Customize AmForth

Customization takes place when you create the hex files. It requires to edit files and re-generate them using the assembler.

All customization is done in the application master file. A good starting point is template/template.asm. If you change any other file, good luck. You can look for these options in the code however.

Application / Board specific

Every application is unique. Thus you need to create your own amforth specific to your intended environment. There is no generic image that works everywhere.

First make a copy of the appl/template directory (myapp in this example).

mt@ayla:~/amforth/appl$ cp -r template myapp

Next edit the template.asm in the mayapp directory. You may want to rename the file later. There are only a few lines that need your attention.

; include the amforth device definition file. These
; files include the * from atmel internally.
.include "device.asm"

This line is tricky. It uses the generated include file but does not specify the controller type itself. The magic is in the list of INCLUDE directory that is defined in the Makefile. Alternatively change the line to

.include "devices/atmega1280/device.asm"

please use the same directory name from the pd2amforth run above. The downside of using the controller-dependent directory name instead of some makefile variables is that you have to keep the definition of the controller type in sync in <em>two</em> files. The makefile always need the information for the programmer.

The next essential information is the frequency your controller uses. It is necessary (at least) to calculate the proper usart settings and to get the right delay in the forth word ms.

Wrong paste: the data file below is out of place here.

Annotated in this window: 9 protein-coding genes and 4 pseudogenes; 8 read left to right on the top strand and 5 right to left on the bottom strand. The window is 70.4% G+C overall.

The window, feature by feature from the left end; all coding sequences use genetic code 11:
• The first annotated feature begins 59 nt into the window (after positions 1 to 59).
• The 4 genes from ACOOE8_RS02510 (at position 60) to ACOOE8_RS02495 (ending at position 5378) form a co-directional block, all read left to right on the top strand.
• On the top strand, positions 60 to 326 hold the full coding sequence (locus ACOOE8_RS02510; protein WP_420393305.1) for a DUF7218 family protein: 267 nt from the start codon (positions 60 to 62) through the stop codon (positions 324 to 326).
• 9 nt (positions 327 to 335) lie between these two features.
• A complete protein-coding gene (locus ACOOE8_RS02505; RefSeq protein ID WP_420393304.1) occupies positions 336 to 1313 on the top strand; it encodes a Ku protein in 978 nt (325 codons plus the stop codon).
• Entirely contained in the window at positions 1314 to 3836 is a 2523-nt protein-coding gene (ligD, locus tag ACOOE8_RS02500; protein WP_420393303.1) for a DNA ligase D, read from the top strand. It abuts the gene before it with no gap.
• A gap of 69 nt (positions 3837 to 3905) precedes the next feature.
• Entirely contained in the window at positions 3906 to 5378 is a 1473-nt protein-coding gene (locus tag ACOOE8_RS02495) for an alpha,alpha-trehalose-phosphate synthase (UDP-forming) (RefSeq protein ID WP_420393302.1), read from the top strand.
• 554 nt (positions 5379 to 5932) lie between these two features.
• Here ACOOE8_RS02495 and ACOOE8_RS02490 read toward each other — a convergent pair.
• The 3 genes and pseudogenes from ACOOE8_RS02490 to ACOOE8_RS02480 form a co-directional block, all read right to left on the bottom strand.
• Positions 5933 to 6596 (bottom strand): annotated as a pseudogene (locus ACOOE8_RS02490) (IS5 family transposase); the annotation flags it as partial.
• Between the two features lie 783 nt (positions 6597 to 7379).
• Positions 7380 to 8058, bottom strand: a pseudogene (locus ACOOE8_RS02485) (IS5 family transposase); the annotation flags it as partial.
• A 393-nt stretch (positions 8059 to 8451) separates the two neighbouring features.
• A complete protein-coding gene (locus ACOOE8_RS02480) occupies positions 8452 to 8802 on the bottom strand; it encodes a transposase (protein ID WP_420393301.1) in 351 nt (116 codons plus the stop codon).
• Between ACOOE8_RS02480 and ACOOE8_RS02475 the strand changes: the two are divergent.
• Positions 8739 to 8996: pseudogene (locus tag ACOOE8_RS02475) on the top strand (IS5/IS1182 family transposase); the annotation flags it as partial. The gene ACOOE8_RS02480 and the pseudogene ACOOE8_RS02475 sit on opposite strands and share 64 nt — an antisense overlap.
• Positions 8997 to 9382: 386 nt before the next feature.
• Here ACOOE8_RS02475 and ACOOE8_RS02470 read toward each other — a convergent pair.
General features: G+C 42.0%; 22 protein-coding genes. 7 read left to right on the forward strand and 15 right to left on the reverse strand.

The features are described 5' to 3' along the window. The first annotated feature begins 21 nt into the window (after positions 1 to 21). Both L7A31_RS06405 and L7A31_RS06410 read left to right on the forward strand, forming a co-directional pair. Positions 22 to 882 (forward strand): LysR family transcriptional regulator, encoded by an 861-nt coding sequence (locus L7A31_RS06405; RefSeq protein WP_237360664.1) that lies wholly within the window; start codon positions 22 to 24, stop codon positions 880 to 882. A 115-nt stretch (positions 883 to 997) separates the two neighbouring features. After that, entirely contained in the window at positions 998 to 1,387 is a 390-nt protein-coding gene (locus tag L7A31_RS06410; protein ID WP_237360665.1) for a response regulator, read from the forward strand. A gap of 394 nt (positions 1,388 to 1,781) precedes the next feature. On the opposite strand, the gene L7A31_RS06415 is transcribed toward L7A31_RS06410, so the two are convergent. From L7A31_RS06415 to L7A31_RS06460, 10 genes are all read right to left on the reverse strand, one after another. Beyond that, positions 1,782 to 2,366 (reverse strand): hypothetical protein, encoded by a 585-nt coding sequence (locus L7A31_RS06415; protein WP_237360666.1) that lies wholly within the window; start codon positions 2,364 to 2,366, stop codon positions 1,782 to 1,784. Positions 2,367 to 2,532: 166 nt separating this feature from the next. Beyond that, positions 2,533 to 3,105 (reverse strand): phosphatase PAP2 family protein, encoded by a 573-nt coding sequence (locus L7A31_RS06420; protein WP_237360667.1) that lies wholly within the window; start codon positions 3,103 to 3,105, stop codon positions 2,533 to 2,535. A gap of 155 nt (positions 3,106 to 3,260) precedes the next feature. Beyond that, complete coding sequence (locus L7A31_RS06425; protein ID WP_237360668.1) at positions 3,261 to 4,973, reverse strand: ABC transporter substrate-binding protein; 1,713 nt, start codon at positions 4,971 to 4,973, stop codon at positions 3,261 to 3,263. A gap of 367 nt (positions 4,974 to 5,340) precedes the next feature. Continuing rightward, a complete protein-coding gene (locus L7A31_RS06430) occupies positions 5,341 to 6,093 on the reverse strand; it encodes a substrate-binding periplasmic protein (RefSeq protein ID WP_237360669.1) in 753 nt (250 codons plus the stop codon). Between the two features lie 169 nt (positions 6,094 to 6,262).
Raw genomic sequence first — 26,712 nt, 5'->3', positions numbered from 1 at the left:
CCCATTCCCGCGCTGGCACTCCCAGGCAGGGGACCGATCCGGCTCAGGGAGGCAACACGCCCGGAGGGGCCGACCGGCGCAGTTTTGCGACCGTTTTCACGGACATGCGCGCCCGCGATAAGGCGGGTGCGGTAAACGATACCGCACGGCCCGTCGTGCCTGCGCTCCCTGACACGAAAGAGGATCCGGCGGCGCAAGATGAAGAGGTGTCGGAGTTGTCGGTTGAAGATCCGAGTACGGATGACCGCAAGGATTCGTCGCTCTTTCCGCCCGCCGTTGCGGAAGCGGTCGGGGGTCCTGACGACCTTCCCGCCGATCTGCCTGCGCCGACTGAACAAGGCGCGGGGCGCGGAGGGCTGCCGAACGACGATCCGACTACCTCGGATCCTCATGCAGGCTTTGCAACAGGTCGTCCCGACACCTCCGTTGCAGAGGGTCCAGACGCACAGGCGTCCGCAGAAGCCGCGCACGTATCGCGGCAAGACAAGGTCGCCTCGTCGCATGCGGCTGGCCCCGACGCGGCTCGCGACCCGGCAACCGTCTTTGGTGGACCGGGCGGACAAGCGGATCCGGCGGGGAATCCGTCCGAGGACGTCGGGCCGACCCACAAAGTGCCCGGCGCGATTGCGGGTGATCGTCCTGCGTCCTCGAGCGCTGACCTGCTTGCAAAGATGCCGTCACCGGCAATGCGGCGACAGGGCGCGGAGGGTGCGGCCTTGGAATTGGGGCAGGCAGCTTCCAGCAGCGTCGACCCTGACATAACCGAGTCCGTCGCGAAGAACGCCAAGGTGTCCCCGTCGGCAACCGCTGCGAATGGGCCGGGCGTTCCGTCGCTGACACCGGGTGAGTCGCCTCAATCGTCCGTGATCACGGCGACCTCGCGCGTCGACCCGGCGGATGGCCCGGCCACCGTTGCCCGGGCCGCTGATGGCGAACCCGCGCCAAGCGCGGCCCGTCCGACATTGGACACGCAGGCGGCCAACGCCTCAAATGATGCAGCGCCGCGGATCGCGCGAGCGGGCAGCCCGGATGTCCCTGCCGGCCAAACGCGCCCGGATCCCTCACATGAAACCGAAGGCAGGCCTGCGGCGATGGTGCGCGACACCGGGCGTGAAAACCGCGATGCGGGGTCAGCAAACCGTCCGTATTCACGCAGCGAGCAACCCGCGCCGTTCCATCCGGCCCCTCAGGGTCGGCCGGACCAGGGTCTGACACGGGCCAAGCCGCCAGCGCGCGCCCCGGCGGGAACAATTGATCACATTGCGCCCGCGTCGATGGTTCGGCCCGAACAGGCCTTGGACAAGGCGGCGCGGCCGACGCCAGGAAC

; amforth needs two essential parameters
; cpu clock in hertz, 1MHz is factory default
.equ F_CPU = 16000000

The last setting is the command terminal for the prompt. There are a few predefined settings. Unfortunately Atmel has changed the wording over time. In most cases make sure that the number in the _0 reflects the number in the RXEN0 definitions and the final 0 in the UCSZ00. Elder controllers do not have a number suffix, just delete it (atmega32 may serve as an example for it).

; initial baud rate of terminal
.include "drivers/usart_0.asm"
.equ BAUD = 9600
.equ USART_B_VALUE = (1<&lt;TXEN0) | (1<&lt;RXEN0) | (1<&lt;RXCIE0)
.equ USART_C_VALUE = (3<&lt;UCSZ00)

The next file to edit is the Makefile (or the build.xml if you want to use the ant utility). First set the right controller type:

# the MCU should be identical to the device
# setting in template.asm, it set

The last change is the placement of the avrasm2.exe and the Appnotes2 directory.

# directories

To flash the controller, the program avrdude is used. Depending on your programmer, define the BURNER variable as well:

# programmers / flags
USB=-c avr911  -P /dev/ttyUSB3
PP=-c stk200  -P /dev/parport0
JTAG=-c jtag2 -P /dev/ttyUSB2

All other settings can be kept for now. Just run make and look for errors.

WANT - Options

WANT Options are used to select certain features. There is always a default value in place (0).

The files core/devices/$MCU/device.asm contain among other things a complete list of WANT Options that can be used to include device specific Names into the dictionary.

.set WANT_CPU = 0

Changing these options to 1 includes the matching sections from into the generated dictionary. The same effect could be achieved by selectively send the device.frt file sections.

Another such option is the WANT_IGNORECASE option. If it is set to 1, the amforth dictionary lookup routine is extended to handle upper and lower case words the same. This makes foo and FOO the same. This is a dictionary wide setting, valid for both pre-defined and self-defined words.

The 3rd group switches the USART terminal communication between interrupt and poll based routines:

.set WANT_ISR_TX = 0
.set WANT_ISR_RX = 1

Settings the value of 1 select the interrupt based routines, otherwise the poll driven routines are used. It is recommended to leave the options as they are set.

See also

Redirect IO